John Pace was an eyewitness to the meltdown of the Sodium Reactor Experiment in July 1959. We interviewed him for the July 22, 2009 LA Weekly article “Wrinkles in Runkle Canyon – 50 Years After a Santa Susana Nuclear Accident Holds Up Land Development” and on EnviroReporter.com with “Meltdown Dustup.”
Pace, 70, has provided even more detail about the meltdown, in which 13 of 43 fuel rods melted. It reportedly released hundreds of times more radiation from the uncontained building than the more infamous Three Mile Island meltdown did twenty years later in Pennsylvania.
In our newly expanded “Meltdown Man,” Pace adds, among other things, “They had two broken fuel rods they had to remove from the reactor core with a cherry picker. The last one pulled and fell off the cherry picker and fell on the floor before they could get it into the lead cask, and contaminated the High Bay area.”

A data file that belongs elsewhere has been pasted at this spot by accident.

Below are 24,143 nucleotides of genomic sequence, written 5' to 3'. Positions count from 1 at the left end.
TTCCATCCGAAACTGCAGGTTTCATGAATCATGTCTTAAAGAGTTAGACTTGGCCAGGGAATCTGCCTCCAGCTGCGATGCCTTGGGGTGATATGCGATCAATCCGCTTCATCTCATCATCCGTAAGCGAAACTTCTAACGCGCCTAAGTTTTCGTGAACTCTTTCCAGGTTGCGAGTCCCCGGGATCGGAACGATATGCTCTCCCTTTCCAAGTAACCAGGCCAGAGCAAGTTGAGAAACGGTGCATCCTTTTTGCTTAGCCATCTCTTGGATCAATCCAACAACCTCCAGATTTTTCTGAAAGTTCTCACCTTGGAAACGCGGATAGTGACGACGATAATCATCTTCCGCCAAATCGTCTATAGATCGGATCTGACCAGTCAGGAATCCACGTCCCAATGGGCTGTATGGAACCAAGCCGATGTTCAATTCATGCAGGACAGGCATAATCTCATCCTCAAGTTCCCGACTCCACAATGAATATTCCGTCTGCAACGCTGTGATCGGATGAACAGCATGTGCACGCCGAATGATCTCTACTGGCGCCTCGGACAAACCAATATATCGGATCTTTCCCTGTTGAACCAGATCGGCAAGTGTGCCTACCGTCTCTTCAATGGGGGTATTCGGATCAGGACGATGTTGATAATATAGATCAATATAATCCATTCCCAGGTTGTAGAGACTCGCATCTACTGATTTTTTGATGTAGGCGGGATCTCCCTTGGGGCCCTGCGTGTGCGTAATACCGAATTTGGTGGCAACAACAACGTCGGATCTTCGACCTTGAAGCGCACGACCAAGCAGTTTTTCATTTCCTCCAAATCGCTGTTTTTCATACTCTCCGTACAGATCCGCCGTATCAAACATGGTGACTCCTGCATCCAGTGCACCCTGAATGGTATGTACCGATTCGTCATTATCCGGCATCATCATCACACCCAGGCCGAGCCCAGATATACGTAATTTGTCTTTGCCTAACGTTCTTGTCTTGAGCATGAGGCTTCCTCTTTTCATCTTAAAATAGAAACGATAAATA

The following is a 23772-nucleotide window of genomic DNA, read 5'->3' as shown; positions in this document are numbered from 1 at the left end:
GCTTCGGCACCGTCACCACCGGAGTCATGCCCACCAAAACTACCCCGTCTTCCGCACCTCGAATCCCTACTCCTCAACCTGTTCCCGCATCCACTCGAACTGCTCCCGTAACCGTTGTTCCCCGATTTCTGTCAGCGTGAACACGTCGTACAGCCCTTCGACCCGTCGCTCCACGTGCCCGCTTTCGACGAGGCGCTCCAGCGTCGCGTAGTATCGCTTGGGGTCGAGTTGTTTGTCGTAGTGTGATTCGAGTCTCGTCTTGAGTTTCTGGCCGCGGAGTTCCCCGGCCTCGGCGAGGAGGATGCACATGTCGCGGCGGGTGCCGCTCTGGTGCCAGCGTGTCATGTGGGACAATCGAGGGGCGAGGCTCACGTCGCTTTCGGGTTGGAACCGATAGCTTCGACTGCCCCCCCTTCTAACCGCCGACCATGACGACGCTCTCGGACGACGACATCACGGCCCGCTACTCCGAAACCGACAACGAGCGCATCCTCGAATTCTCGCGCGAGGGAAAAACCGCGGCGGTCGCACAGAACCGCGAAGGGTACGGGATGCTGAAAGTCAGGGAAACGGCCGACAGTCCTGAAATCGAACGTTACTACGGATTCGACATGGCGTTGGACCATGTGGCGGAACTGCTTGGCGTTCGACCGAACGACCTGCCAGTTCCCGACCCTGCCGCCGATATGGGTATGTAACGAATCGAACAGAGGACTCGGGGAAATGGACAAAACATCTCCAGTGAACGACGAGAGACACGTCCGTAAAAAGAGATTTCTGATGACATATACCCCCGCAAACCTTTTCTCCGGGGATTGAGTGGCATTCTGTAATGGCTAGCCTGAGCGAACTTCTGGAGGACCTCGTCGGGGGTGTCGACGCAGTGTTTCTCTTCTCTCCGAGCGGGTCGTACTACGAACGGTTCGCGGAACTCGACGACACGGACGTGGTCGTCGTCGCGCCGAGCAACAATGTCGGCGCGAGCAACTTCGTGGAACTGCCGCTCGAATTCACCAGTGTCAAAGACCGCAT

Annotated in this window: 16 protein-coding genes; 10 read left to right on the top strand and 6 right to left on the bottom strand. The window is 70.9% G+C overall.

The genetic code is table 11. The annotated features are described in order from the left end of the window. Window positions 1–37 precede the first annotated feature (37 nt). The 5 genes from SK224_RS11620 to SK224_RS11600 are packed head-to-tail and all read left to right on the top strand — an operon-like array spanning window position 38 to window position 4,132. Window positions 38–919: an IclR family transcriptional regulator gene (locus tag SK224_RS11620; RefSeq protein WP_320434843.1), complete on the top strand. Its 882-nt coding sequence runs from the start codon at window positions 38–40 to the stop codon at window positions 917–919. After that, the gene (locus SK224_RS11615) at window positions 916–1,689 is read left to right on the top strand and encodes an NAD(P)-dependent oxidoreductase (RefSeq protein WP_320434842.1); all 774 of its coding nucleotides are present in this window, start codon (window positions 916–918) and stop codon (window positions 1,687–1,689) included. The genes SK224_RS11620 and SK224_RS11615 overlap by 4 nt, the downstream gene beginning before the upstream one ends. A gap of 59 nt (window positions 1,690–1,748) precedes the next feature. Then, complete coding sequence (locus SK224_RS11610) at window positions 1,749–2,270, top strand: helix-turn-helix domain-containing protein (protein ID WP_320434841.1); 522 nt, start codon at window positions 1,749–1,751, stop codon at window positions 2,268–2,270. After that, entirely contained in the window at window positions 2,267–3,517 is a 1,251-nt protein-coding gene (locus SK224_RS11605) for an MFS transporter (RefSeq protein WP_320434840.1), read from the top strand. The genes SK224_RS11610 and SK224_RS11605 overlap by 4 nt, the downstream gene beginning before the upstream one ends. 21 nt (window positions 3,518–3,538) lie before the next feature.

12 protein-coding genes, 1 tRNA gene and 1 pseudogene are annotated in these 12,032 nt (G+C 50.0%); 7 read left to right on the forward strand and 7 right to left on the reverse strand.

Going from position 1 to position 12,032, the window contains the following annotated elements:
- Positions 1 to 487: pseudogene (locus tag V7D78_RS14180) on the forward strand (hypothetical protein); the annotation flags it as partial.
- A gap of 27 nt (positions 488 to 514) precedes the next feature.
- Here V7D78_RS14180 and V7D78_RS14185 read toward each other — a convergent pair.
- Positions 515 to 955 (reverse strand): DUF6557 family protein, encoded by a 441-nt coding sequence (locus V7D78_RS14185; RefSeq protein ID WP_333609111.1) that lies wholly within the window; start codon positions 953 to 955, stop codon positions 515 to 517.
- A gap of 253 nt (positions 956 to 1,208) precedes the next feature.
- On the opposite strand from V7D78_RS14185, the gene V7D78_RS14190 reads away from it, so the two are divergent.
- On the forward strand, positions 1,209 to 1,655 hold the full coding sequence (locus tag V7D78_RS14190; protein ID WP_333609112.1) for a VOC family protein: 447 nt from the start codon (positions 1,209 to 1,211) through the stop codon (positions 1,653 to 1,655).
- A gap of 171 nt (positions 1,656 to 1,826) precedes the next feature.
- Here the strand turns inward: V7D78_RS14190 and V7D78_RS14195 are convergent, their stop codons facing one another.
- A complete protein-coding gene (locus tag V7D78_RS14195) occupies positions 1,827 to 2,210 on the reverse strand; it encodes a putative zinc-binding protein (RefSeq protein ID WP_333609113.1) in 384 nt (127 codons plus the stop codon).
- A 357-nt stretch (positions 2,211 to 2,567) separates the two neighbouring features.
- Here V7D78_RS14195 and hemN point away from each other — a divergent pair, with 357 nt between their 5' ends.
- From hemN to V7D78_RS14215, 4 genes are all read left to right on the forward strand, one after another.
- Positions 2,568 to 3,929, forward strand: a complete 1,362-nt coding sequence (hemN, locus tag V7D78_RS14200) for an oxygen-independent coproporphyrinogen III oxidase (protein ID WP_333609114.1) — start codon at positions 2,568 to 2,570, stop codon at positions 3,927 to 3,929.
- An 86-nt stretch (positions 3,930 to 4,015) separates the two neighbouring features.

In our expanded “Meltdown!” photo gallery, Pace adds even more hair-raising insights.
“This is a picture of the men trying to unstick the second fuel rod that broke off in the reactor,” Pace says. “They are looking under the lead shield of the Fuel transporter trying to see where the broken fuel rod was stuck at. They are on top of the reactor getting radiation from the reactor core through the open fuel rod hole with the fuel rod half in and out of the reactor. You will see one man with a gas mask on and the other laying down looking under the lead safety shield with a flashlight and no gas mask breathing in all that radiation.
“This is why I took this picture; because of it being so dangerous. I used a company camera not mine to take this picture. I took this picture from the SRE control room through the window looking out in the High Bay area.”